Nearly 6 million people die every year from tobacco-related illness, but breaking the addiction is easier said than done. Current smoking cessation therapies include the nicotine receptor agonist varenicline, the antidepressant bupropion, and various nicotine replacement therapies (gums, patches, and lozenges). However, more effective aids are needed, because only 15-30% of people who use these therapies remain tobacco-free in the long-term.
One alternative to drug-based therapy is a "nicotine vaccine". In fact, a number of nicotine vaccines are in clinical trials, but show varied success when compared to placebos.
Researchers at The Scripps Research Institute (TSRI) are taking a different approach. They knew a number of microorganisms were capable of degrading tobacco waste, and one bacterium, Pseudomonas putida, is extremely good at it.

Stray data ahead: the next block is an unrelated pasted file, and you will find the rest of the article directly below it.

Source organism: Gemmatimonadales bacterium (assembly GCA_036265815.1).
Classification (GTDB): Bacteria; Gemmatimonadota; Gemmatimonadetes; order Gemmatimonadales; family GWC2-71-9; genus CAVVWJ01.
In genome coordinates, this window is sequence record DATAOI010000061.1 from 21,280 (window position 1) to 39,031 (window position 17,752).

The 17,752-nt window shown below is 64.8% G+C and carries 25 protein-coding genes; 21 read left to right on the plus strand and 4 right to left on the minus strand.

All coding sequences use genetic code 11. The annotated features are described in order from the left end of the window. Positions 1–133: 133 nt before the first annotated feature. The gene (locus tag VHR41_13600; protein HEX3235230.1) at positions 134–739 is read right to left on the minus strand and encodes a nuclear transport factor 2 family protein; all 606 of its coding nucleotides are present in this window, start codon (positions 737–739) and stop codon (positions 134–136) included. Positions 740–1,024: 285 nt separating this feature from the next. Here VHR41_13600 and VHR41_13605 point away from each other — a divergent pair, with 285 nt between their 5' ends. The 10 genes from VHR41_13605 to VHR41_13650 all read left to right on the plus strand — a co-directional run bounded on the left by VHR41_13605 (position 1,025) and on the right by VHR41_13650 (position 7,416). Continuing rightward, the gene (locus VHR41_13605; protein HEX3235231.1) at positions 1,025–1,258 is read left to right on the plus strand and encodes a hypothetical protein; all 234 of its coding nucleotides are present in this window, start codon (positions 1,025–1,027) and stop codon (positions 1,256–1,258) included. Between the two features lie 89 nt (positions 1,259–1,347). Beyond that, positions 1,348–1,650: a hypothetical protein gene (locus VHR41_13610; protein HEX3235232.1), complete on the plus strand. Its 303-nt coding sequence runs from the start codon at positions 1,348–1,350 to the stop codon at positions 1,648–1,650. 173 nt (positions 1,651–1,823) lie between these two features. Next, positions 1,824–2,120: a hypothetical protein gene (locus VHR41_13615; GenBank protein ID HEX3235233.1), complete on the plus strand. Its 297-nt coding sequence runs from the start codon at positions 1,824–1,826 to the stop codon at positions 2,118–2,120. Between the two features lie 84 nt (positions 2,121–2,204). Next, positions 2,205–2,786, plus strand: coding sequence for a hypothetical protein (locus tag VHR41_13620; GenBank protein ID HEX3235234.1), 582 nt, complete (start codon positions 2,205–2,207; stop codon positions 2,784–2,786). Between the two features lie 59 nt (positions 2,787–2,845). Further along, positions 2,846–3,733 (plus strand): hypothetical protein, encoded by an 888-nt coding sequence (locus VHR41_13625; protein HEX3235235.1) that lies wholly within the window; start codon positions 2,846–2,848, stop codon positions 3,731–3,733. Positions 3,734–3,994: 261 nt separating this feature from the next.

“The bacterium is like a little Pac-Man”, says Kim Janda, professor of chemistry at TSRI, “it goes along and eats nicotine”.
Non-pathogenic P. putida uses a number of enzymes to degrade nicotine to fumaric acid. Song Xue, a graduate student at TSRI, investigated the enzyme NicA2 for its safety and efficacy as a smoking cessation drug, and the preliminary data appears quite promising.
When Xue and colleagues combined serum from mouse blood, nicotine, and NicA2, the half-life of nicotine dropped from 2 to 3 hours to between 9 and 15 minutes. On top of that, NicA2 remained stable in serum, produced no toxic metabolites, and proved to be heat stable for up to 3 weeks. These are all signs that NicA2 could one day help people kick the tobacco habit.